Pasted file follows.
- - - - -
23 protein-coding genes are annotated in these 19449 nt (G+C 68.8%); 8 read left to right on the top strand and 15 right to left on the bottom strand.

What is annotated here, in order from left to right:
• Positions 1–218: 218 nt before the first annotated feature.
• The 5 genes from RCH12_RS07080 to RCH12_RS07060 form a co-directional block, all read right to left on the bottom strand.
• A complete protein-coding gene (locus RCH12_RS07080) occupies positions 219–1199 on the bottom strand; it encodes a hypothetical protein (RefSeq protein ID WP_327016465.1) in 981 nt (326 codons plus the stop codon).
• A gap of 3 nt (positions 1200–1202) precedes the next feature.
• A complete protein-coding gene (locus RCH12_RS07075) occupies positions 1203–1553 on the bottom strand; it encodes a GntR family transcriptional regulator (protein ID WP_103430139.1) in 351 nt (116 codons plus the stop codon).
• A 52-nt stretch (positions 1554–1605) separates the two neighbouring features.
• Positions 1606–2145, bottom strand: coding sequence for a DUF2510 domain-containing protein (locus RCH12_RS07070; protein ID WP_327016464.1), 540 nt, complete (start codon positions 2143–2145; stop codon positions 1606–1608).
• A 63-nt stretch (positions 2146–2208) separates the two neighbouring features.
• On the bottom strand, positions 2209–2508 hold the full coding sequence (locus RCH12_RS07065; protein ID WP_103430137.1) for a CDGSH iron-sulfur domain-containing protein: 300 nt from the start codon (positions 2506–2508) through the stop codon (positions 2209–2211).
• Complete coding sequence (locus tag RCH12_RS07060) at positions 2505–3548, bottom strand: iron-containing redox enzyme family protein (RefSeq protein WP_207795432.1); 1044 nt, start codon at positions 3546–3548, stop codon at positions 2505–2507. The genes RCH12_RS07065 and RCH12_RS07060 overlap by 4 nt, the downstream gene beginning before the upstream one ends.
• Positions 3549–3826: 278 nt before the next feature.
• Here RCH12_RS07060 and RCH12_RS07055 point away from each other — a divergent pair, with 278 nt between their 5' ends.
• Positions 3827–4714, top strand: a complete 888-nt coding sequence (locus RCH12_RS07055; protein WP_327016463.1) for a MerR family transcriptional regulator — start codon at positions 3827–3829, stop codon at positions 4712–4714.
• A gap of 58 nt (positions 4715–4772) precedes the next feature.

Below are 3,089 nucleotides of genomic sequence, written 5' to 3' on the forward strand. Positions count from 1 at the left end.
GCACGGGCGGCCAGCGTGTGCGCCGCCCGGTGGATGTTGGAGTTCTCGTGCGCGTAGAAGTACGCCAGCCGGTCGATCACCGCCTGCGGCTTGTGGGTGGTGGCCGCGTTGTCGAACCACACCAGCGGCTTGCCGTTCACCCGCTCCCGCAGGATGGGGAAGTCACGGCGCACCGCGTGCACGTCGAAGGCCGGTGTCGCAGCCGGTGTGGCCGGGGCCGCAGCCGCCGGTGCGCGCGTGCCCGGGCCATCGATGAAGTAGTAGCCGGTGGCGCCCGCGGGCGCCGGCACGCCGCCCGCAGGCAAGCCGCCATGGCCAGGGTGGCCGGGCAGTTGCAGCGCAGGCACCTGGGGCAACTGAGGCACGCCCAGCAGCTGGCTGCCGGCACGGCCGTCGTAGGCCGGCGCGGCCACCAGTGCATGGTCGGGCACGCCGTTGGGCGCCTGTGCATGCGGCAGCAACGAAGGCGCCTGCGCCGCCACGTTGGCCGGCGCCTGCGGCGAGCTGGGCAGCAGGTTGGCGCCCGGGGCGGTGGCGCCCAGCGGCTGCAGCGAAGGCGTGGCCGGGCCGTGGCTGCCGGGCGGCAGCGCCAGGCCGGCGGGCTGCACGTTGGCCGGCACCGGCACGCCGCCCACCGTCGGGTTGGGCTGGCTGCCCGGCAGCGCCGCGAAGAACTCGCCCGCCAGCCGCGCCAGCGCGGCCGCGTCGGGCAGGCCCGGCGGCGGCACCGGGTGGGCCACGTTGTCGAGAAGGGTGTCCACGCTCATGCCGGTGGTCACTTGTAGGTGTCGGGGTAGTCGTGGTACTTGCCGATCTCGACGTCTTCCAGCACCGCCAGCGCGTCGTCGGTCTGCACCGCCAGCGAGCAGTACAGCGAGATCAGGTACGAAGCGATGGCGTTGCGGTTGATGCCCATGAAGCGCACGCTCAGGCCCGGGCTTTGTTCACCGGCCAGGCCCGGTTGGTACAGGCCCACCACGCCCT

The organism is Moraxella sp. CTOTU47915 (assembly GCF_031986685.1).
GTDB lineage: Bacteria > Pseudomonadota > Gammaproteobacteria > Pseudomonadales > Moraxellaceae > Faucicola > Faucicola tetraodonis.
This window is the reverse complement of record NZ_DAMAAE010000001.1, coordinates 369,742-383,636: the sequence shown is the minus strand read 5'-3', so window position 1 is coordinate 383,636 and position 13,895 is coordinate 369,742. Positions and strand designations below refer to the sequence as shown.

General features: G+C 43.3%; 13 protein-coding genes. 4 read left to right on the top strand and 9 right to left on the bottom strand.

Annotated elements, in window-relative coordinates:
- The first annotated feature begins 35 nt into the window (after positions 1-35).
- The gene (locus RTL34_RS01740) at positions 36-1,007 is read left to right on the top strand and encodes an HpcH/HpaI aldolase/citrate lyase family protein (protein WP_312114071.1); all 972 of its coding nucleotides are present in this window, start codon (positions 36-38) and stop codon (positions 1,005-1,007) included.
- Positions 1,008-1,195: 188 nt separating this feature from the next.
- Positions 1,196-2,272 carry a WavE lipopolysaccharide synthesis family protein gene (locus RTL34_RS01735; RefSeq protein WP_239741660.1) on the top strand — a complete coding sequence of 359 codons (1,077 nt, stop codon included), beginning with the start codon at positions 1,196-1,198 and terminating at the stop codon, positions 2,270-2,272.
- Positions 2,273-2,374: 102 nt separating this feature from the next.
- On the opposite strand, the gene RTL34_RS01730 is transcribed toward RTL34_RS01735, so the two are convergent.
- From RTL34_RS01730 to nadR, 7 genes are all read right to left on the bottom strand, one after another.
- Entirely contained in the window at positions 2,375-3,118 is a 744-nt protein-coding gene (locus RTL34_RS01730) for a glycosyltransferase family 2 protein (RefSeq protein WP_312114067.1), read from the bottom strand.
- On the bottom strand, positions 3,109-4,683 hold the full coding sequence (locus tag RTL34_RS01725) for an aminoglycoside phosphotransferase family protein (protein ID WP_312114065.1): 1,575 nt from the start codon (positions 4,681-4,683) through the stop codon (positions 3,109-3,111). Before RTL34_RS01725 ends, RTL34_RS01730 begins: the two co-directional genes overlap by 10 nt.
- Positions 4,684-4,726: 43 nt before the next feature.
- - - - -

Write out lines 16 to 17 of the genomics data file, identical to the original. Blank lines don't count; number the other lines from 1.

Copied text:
• A gap of 58 nt (positions 4715–4772) precedes the next feature.

Below are 3,089 nucleotides of genomic sequence, written 5' to 3' on the forward strand. Positions count from 1 at the left end.